The large, long-nosed fish use their rostrums more like a sword than a spear
Many of us are familiar with sailfish — relatives of marlin— only from seeing them on the walls of sport fishermen. But watching them underwater, whether in person or on video, shows how beautiful the animals are in their natural habitat (see video below).
These fish hunt in groups, driving schools of smaller fish, such as sardines, toward the surface. Then each sailfish takes a stab at the prey. Just what’s going on can be hard to see, so Paolo Domenici of the Istituto per l’Ambiente Marino Costiero in Torregrande, Italy, and colleagues slowed down the action.
The researchers located sailfish off the coast of Cancun, Mexico, in February 2012 by following frigate birds, pelicans and other birds flying above sardine schools. Then they created high-speed videos of the sailfish as they hunted the sardines. The videos gave the researchers a detailed look at what was going on underwater. Their study was published April 22 in the Proceedings of the Royal Society B.
Sailfish are fast swimmers, but they’re not relying on speed to catch their meals, the researchers found. Instead, a sailfish stealthily inserts its long nose (also called its rostrum or bill) into the school. The sardines don’t take notice, and they’re unprepared for what happens next: The sailfish either makes a slashing motion with its rostrum, injuring several sardines, or it taps a single sardine, destabilizing it. The sailfish’s rostrum may look like a pointy spear, but the fish never actually uses their weapon in that way.
The sardines are unable to do anything in response to the sailfish’s attack. And though sardines are fast swimmers, they can’t swim fast enough to avoid the tip of the sailfish’s rostrum, which has “one of the highest accelerations ever recorded in an aquatic vertebrate,” the researchers note.
“Based solely on speed, large fish are expected to eventually catch small fish, but when maneuverability and acceleration are taken into account, large fish are often at a disadvantage,” the researchers write. “Therefore, the use of morphological adaptations that can be maneuvered effectively, such as the sailfish bill, can be critical for overcoming these challenges thereby allowing large predators to catch their evasive smaller prey.”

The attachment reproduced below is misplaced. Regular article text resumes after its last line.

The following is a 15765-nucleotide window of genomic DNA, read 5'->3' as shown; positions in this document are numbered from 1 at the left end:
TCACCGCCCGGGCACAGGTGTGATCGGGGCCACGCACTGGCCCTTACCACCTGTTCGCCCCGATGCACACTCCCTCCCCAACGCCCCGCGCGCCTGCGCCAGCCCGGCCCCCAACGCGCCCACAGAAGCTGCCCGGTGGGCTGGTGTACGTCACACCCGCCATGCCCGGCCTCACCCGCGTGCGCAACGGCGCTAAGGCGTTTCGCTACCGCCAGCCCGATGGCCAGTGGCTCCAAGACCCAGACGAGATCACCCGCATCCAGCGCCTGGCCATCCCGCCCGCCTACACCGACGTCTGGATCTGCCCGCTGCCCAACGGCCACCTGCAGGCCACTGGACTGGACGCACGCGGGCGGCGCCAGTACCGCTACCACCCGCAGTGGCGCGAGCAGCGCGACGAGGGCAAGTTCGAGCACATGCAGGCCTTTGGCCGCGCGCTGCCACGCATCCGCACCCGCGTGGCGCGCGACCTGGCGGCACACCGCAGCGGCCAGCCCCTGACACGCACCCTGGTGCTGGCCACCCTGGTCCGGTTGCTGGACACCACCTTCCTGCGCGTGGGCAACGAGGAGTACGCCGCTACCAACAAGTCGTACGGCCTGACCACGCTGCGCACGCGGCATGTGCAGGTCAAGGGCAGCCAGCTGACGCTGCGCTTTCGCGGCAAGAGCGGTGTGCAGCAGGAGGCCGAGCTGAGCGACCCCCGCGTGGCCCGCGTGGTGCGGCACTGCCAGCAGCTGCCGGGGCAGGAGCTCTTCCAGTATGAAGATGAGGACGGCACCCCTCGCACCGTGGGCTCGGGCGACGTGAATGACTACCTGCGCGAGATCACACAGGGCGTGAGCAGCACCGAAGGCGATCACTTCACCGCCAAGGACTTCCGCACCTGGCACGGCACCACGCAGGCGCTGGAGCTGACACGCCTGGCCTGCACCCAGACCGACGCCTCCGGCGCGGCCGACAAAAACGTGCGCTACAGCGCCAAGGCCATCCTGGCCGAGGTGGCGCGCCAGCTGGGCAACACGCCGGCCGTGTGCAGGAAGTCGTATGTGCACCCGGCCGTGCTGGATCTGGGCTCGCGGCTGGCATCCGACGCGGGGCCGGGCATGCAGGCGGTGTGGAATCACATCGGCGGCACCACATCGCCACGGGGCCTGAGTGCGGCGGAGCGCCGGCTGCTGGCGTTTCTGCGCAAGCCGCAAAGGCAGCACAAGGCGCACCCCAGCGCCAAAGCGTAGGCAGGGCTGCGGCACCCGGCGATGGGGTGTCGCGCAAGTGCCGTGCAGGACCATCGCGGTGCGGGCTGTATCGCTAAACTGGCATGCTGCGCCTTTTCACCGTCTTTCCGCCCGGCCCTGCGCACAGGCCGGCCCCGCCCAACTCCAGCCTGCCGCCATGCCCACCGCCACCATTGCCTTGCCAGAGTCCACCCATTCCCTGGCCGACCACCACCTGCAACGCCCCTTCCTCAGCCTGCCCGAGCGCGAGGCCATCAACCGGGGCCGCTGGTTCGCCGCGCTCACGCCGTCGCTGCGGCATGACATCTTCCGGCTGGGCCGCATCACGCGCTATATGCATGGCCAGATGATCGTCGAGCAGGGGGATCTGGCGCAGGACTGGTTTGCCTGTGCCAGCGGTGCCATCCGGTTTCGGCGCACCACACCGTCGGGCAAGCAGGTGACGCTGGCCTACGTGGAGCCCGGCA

Most sailfish attacks didn’t result in dead sardines. Only 10 percent of slashes and 33 percent of taps resulted in a direct capture of a sardine. And slashing never resulted in immediate death. But as different sailfish attack a school, more and more sardines are hurt. This type of hunting is surprising because it’s more typical of animals that hunt in packs, such as wolves. Sailfish hunt in groups, but those groups regularly break up and reform with new members.
The underwater videos also picked up some interesting details in the behavior of a sailfish during an attack: The fish keeps its large dorsal fin and pelvic fins erect, probably to keep its body stable. And its body changes color, with the normally bluish-silver lateral sides darkening to almost black just before beginning an attack. Some of the sailfish also showed vertical stripes and blue and orange spots on their sides when they were attacking a school of sardines.
It’s not quite clear what the color changes mean, but they could be some kind of communication between sailfish. The fish attack a school only one at a time — possibly to avoid getting slashed by a compatriot — and they may be using the changes in body color as a way to signal who goes first.
Note: To comment, Science News subscribing members must now establish a separate login relationship with Disqus. Click the Disqus icon below, enter your e-mail and click “forgot password” to reset your password. You may also log into Disqus using Facebook, Twitter or Google.